And when I close my eyes, the contours of the mountains are still imprinted on my eyelids.

August 8, 2009.
Sitting on a large rock at the edge of the bluest lake in the world, in between villages number 1 and 2 in Geizev, I am utterly (but maybe not completely) happy. Allison and I came down to the lake for a swim, but the sun has set behind the mountains and the water is about 2 degrees C, so there’s no way we’re going in. We promise ourselves that we will go tomorrow…
We left Khorog this morning at 8:30 (there was a honey-fair at the market, and a friend of ours picked up a jar for us). We took a Mashutka to Rushan and then up the Bartang valley (stopping in the driver’s village for some small plum-like things) until we came to a foot-suspension bridge. The bridge, like all infrastructure in Tajikistan, was rather sturdy (especially compared to rural Mada). From the bridge, we hiked up an impressive valley, climbing to 2500m (which isn’t that much, since we probably started at 2000m. The path was lovely, but our packs were heavy, probably about 45 lbs each. So we took it easy and took a few breaks—one at a cherry tree where we met a nice man who knew a couple of our ex-pat friends. So after eating about half a kilo of cherries, which my stomach is now paying for, we set back on our way. After 2 ½ hours in the grueling heat, we made it to the first village of Geisev, where we had chai, bread and jam, sugar coated peanuts and of course cookies in the Tapchan. After our second snack, we decided to continue to the second village with the ‘cherry-man’ as our guide. At the second village, he found us the perfect campsite, right beside the river at the point where the crystal blue water surrounding trees resembling mangroves in their manner of growth, turns into a rambling stream, then into a raging river in a small canyon before finally becoming the lake at which I am sitting.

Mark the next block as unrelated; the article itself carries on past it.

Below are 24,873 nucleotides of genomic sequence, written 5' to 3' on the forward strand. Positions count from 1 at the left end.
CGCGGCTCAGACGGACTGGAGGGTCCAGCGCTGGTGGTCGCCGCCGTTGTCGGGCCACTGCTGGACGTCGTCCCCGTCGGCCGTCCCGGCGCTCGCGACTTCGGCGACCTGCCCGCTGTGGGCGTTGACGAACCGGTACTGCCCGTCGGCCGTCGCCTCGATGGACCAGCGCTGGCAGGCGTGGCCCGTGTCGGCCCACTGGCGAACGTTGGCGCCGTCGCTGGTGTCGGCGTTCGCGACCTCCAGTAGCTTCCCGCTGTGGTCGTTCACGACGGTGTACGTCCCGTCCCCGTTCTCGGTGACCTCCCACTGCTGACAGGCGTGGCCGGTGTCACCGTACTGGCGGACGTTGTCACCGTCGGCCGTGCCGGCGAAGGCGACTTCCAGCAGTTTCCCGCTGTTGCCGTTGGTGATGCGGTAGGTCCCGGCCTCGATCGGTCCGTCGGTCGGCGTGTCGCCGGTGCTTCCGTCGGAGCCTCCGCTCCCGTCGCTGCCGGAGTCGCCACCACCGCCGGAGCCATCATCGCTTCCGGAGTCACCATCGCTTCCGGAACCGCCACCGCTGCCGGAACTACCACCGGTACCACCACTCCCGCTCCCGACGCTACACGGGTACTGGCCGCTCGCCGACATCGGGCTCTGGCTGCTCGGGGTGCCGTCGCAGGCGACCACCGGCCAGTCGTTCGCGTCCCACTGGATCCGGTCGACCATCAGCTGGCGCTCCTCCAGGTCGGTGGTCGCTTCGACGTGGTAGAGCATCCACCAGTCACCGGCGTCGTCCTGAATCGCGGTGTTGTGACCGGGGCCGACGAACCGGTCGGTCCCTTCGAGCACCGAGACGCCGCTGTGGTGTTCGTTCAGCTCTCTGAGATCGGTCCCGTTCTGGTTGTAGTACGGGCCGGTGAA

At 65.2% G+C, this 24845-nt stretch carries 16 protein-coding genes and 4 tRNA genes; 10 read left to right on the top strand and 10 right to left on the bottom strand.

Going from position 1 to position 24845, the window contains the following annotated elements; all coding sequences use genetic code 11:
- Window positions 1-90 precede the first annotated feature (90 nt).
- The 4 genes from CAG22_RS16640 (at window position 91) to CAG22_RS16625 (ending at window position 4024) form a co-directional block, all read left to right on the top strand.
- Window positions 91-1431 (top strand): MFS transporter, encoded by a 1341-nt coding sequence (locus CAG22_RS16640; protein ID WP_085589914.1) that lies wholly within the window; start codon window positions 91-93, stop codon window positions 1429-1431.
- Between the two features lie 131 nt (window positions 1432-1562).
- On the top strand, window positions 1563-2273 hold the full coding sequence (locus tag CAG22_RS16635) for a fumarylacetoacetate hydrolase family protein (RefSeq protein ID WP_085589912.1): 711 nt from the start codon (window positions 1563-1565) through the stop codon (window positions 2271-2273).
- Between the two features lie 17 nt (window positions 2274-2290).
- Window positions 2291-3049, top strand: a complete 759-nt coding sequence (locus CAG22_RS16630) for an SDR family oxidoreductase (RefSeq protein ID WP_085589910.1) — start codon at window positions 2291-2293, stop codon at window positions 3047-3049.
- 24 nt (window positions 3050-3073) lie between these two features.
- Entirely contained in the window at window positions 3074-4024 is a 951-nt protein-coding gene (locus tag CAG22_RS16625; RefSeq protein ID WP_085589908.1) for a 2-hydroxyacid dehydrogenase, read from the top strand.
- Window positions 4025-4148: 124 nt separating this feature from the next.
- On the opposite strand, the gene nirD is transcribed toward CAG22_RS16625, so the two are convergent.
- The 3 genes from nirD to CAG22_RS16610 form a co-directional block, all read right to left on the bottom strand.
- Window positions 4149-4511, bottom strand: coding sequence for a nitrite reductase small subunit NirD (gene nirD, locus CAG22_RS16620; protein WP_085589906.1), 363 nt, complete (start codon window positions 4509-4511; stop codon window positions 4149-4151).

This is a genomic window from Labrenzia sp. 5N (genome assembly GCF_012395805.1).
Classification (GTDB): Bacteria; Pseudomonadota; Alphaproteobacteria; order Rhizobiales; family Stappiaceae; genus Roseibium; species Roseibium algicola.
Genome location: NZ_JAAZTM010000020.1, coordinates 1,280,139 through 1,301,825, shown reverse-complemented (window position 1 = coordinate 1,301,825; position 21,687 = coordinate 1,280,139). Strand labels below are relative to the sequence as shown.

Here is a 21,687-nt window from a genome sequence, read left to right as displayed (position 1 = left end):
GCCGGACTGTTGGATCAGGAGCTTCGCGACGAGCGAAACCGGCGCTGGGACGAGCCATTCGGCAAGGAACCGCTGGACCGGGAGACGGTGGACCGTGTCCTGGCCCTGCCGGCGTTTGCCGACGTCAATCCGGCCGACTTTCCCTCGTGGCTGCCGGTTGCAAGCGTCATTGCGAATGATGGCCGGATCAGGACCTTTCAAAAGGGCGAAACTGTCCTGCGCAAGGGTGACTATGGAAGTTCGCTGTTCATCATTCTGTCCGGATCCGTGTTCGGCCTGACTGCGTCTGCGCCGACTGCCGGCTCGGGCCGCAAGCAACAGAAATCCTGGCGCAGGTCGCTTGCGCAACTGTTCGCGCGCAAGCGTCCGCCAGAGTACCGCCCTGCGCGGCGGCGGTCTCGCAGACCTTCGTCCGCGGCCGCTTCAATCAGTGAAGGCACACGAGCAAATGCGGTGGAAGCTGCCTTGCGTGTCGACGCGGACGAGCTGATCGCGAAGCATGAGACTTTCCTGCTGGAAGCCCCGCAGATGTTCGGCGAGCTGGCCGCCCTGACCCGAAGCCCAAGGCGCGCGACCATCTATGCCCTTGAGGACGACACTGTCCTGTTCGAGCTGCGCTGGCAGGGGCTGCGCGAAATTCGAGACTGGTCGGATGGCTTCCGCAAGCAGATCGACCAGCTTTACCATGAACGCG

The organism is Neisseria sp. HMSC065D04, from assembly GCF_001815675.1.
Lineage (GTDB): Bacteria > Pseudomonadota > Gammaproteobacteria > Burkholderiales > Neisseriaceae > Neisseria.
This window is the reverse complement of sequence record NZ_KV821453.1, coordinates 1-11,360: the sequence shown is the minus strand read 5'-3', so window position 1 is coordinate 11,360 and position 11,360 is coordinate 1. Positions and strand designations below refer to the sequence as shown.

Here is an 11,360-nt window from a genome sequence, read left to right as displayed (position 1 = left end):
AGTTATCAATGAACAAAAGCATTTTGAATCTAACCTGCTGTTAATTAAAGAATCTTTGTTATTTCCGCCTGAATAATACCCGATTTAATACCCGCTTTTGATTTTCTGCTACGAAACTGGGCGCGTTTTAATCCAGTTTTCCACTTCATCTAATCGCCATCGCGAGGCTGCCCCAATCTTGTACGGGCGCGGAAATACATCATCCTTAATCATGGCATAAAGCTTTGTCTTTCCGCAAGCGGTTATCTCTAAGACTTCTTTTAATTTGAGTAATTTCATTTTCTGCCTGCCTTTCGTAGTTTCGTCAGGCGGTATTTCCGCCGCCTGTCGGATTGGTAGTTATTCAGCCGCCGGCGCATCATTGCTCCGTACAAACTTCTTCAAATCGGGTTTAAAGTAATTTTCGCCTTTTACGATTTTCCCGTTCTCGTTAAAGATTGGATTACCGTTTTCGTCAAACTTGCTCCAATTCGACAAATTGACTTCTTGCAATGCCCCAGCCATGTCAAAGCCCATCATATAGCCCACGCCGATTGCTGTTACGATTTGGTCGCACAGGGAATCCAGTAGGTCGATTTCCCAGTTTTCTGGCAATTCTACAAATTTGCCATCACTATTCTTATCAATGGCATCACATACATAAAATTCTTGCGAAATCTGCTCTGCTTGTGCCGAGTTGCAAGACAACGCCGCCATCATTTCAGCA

The village in which we are staying has two humble homestays, eco-tourism projects of MSDSP. The guest house in which we will have dinner is a traditional Pamiri home with a solar powered light bulb and a number of Pamiri mattresses. There is also a shower close to our tent. A hose runs along the field to a green and white striped vestibule, where the hose then runs into an old water bottle, which has holes punctured in the bottom to create a shower…Awesome! The best part is that the water is heated by the same solar panel on the roof of the Homestay. We felt slightly rude and ungrateful to sleep in our tent, but we just really wanted to get some use out of our new baby!

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